NO CONTROL, NO MANDATE
Key Senate crossbenchers are denying the Coalition its supposed mandate ($) on tax changes, with Central Alliance and One Nation holding out against the $158 billion tax relief package, The Sydney Morning Herald reports. “The only true mandate is when voters give a single party control of both houses and that hasn’t happened in this particular instance,” said Centre Alliance Senator Stirling Griff.
Scott Morrison is making the tax cuts one of his top priorities ($) when parliament resumes, and is hoping to pass the first round of cuts ASAP, to apply by July 1. Morrison told The Australian that “we will move promptly,” suggesting that this senate would be more “friendly” than the last. Perhaps not.
‘KEEPING PEOPLE BETTER’
Scott Morrison has called for unity and condemned “nastiness” in politics in his first televised interview since Saturday’s surprise upset.
The Prime Minister appeared on Sky News last night, The Sydney Morning Herald reports, saying there was an “an element in this campaign that I wouldn’t like to see ever again,” referring specifically to a One Nation truck that was set alight in Tasmania on Sunday. Former MP Tony Abbott also slammed the “nastiness” in politics, in an interview on last night’s Four Corners recorded prior to his defeat ($).
With Australians still scratching their heads over what Morrison actually intends to do in office, he said “my style of leadership to keep people better is not to run off to the left and run off to the right.”
LABOR SPECULATION CONTINUES
Tanya Plibersek’s announcement yesterday that she was out of the running for Labor leadership set off a “flurry of backroom phone calls” amongst potential deputies who may try for the spot, The Sydney Morning Herald reports.
From the right of the party, finance spokesman Jim Chalmers, conveniently slated to appear on Q&A’s post-election panel, revealed that he is “considering” a run against Anthony Albanese. Shadow treasurer Chris Bowen is expected to announce his intentions on Tuesday, which will likely influence Chalmer’s decision, The Guardian reports. Meanwhile, Albanese’s backers are confident he would win in a grassroots ballot.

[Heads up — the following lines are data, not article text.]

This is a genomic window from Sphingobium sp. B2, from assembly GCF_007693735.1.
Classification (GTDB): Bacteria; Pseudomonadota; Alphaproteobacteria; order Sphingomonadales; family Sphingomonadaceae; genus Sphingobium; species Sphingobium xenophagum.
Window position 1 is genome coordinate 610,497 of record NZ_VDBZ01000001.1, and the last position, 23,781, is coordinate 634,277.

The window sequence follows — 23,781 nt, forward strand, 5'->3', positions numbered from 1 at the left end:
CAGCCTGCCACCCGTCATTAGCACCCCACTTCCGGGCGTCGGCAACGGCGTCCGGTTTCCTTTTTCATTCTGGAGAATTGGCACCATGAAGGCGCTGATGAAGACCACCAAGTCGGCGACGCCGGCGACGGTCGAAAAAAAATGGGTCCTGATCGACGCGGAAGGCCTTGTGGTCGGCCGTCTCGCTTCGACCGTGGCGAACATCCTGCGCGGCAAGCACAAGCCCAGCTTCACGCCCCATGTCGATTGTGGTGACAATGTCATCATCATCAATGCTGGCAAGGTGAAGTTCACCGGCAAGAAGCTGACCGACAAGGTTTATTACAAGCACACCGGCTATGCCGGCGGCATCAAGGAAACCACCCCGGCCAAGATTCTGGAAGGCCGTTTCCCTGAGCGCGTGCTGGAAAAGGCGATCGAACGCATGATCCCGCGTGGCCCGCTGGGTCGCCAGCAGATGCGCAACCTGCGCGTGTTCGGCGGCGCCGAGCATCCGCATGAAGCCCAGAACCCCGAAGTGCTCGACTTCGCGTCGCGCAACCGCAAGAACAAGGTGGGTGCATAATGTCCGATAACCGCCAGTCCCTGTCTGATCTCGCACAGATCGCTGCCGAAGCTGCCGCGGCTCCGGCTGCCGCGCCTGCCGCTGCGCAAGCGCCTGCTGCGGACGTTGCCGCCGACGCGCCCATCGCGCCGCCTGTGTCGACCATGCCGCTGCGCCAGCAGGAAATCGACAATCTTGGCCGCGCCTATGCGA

Katter Australia Party leader Bob Katter has also backed Albo ($), in case anyone was wondering.
Get Crikey FREE to your inbox every weekday morning with the Crikey Worm.
THEY REALLY SAID THAT?
I’ve been there 26 years. How long can a good thing keep going for?
How long indeed? The retired Liberal frontbencher tells Q&A he has no regrets about stepping down before the “unwinnable” election, after being asked if he’d made a mistake.
READ ALL ABOUT IT
CRIKEY QUICKIE: THE BEST OF YESTERDAY
“For years now we have been subjected to constant demonisation and race-baiting by members of right ideologies, News Corp media platforms and their supporters. Following the November Victorian state election, I thought that a lesson may have been learnt; the fear-mongering of the Victorian Liberal Party was rejected in a landslide defeat. With the federal election results now in, I’m not so optimistic. Jakobi might not have won the seat or even come close but with over 4% of the vote in Lalor these far-right elements aren’t disappearing anytime soon.”